3. Legal language matters: what censorship really means
Legal language is under assault from both sides: in the seemingly innocuous ways we wield it as civilians, and in the very real attacks on the legal rights of the press that have already begun.
In American law, Black’s Law Dictionary defines censorship as:
“Review of publications, movies, plays, and the like for the purpose of prohibiting the publication, distribution, or production of material deemed objectionable as obscene, indecent, or immoral. Such actions are frequently challenged as constituting a denial of freedom of press and speech. Near v. Minnesota, 283 U.S. 697, 716, 51 S.Ct. 625, 75 L.Ed. 1357; Roth v. United States, 354 U.S. 476, 77 S.Ct. 1304, 1 L.Ed.2d 1498; Miller v. California, 413 U.S. 15, 22, 93 S.Ct. 2607, 37 L.Ed.2d 4 19.”
The Black’s definition is illuminating. For one thing, the stakes it lays out are intrinsically higher than those in a social media post. It is concerned not with interpersonal communication, but with larger scales of production and distribution — it’s for Gutenberg, not billets-doux. It is not about intimate dialogue, but about the dissemination of media and its limitation by a reviewing body. Secondly, it shows that there is indeed a long case history of censorious actions being “frequently challenged as constituting a denial of freedom of press and speech.” Whatever the motivations of the parties in question, it is heartening to look back at American history and see how vociferously and constantly the freedoms of press and speech have been defended.
Those freedoms of press and speech are grounded in the First Amendment guarantee that “Congress shall make no law respecting an establishment of religion, or prohibiting the free exercise thereof; or abridging the freedom of speech, or of the press; or the right of the people peaceably to assemble, and to petition the Government for a redress of grievances.”
The crux, as it applies to our own moment and to how we communicate in the evolving landscape of social media, is this: “Congress shall make no law.” In depriving someone of space on your own personal platform, as is the case with Facebook comments and Twitter replies, you are not a) a government b) making a law or c) abridging the freedom of anyone’s speech. A concise example: Trump threatening the press constitutes a real threat of censorship; the Times choosing not to print your op-ed does not.
Censorship is a practice of most governments, to varying extents and for more and less defensible reasons. Trump has already attacked the press and claimed he will “open up” libel laws (whatever that means) so he can sue people — and publications — who criticize him. What we are dealing with here is not the business-as-usual keeping of information from the public, it is the president-elect of the United States threatening repression of the free press for political reasons. Censorship of the press matters because of its reach, because of the inherent inequality of its impact: the Washington Post has an access, and a presumed authority, that the average individual civilian does not (hence the legal definition’s emphasis on publication and distribution).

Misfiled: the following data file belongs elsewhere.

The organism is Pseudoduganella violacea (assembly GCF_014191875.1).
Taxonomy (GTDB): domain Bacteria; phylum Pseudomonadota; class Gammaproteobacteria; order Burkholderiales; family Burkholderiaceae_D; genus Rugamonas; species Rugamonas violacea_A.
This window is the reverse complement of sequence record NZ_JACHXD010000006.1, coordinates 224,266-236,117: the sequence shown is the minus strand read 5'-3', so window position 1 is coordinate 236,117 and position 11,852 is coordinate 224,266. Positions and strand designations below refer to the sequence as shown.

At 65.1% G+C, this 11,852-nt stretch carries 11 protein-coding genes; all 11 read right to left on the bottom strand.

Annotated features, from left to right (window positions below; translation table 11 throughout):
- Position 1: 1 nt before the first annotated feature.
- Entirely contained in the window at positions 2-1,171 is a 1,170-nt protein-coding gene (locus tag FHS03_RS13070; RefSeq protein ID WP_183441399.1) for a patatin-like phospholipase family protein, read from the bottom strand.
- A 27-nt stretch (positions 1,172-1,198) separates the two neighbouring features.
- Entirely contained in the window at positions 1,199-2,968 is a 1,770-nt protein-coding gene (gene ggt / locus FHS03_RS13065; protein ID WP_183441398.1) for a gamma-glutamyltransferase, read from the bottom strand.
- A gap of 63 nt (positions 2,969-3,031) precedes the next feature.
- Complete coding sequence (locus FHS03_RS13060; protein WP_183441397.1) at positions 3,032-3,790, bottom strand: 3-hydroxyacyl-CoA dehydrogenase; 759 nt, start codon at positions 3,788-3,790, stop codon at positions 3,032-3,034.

By contrast, anyone who is posting on someone else’s social-media thread suffers no parallel inequality — they have the (unabridged) freedom to post on their own, identical page. This slippery false equivalence, disguised as righteousness, has, I suspect, driven many people to enable and participate in discourses that they know to be problematic, damaging, and in bad faith.
When the president-elect constantly excoriates the press, when members of his staff say journalists should be imprisoned for doing their jobs, then the threat of censorship is real. In the countless daily personal fracas involving Facebook comments or Twitter feeds it is not real (unless you are denied access at all because you are in, say, North Korea). Deleting someone’s post from one’s personal feed, or blocking someone on Twitter, does not infringe on their First Amendment rights. It does not impede them from speaking, writing, or publishing freely. It is not censorship. Solzhenitsyn was censored. Bulgakov was censored. Rushdie was censored. Xialou Gou and Bao Pu were censored. The Marquis de Sade was censored. The aggrieved poster of a deleted Facebook comment is not.
Perhaps it speaks to the magnitude of privilege in the United States that so many people feel comfortable throwing the word “censorship” around, proclaiming themselves victims of something very few in this country have ever truly experienced or understood. A less generous reading is that they know full well what they are doing, and are employing a bullying and disingenuous tactic to shut down those who, quite simply, choose not to engage their level of discourse. Whatever the case, true censorship — the scary kind, the kind that involves prison and real suffering — is now very much on our national horizon. The stakes are too high to play political Mad Libs. It’s time to use our words with intention, with clarity, and with a sense of — and responsibility to — history.